Inglewood marks Black History Month with family festival

By Shirley Hawkins
Contributing Writer
INGLEWOOD — The city celebrated Black History Month Feb. 24 with a family festival along Market Street.
The festival, organized by the city’s Parks, Recreation and Community Services Department, extended from Regent Street to Hillcrest Boulevard, with two stages offering live entertainment and guest speakers while an array of vendors sold goods and gourmet food.
“Celebrations like this one instills a sense of unity and community pride and fosters togetherness within the community,” said Inglewood program specialist Daniel Medina. “Our second annual Black History Celebration allowed us to celebrate achievements and sacrifices by African Americans who have helped shape this nation.”
The Orisha Dance Team filled the air with spirited drumming and pulsating rhythms as barefoot dancers in colorful kente cloth entertained the audience with their intricate dance steps.
The Crozier Middle School Choir also performed and Father Amde Hamilton of the Watts Prophets gave a spoken word performance.
Reginald Matthews and his children, Chloe, 3, and Benjamin, 4, greeted Princess Indigo from the Princess Indigo Palace.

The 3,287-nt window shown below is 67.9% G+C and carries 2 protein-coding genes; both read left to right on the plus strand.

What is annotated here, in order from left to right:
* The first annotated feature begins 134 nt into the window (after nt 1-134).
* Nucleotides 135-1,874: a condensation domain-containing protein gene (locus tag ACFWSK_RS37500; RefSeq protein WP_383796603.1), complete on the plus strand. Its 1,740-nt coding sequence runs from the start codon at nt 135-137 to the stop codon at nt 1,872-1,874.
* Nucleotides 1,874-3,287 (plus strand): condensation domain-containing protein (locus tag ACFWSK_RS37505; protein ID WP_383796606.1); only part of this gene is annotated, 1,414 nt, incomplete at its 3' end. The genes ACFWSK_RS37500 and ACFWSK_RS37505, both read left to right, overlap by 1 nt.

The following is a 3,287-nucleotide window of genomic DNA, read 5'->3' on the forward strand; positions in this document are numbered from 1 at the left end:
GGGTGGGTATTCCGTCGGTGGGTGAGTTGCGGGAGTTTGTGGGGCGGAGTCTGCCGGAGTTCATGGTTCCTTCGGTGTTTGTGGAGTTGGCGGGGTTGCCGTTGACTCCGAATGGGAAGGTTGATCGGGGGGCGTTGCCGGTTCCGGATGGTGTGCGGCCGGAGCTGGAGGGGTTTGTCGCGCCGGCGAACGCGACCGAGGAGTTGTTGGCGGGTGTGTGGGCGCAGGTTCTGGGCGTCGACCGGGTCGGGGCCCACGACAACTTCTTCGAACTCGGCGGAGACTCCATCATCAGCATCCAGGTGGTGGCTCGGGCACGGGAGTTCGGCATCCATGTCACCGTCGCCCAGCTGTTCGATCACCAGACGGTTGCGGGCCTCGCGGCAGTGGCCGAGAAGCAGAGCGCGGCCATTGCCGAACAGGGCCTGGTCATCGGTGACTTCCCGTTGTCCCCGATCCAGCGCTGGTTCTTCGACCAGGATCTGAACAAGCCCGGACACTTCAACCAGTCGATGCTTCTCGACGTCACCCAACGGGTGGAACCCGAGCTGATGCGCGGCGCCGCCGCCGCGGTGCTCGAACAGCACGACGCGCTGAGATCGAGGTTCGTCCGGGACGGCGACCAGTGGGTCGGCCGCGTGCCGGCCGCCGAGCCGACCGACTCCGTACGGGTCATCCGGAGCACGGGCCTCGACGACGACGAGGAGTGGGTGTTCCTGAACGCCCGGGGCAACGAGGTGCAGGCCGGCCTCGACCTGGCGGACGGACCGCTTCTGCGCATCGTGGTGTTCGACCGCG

“This is the first time that my kids have ever seen a princess in person that actually looks like them,” Matthews said. “I felt it was important for them to see a real, live African-American princess. It’s very rare to see a Black princess, even in these times. My kids were very excited to meet her.”
The crowd was diverse, ranging from young married couples with their children to teens and senior citizens.
A highlight of the festival was when students from area schools read their essays based on the Rev. Martin Luther King Jr.’s essay “How Would I Like to Be Remembered?”
The essays centered around themes of self-determination, creating a better world of peace and harmony and fostering unity and togetherness.
The winners included second grader Larry Medler III from Wilder’s Preparatory Academy who was awarded $200; third grader Jair Hernandez from La Tijera Elementary who was awarded $300; seventh grader Aryah Williams from Crozier Middle School who was awarded $400; and 11th grader Kenya McCoy from City Honors International Preparatory High School who was awarded $500.
Dozens of vendor booths sold everything from colorful African garb and jewelry to hats and cocoa butter. Food trucks did a brisk business selling chicken, barbecue, pupusas, pretzels and tacos.
Wilfred Jenkins drove all the way from Pasadena to partake in the festivities.
“This family festival is beautiful,” he said, scanning the crowd. “It’s so good to see all of the smiling Black faces. This is the month we proudly come together as Black Americans to honor our ancestors and our legacy.”
‘I’m enjoying the celebration,” said Gladys Turner, who came from Hawthorne to witness the festivities. “I’m so glad I came. There was just so much to see and do. I think that Black History Month should be celebrated all year round.”
Shirley Hawkins is a freelance reporter for Wave Newspapers. She can be reached at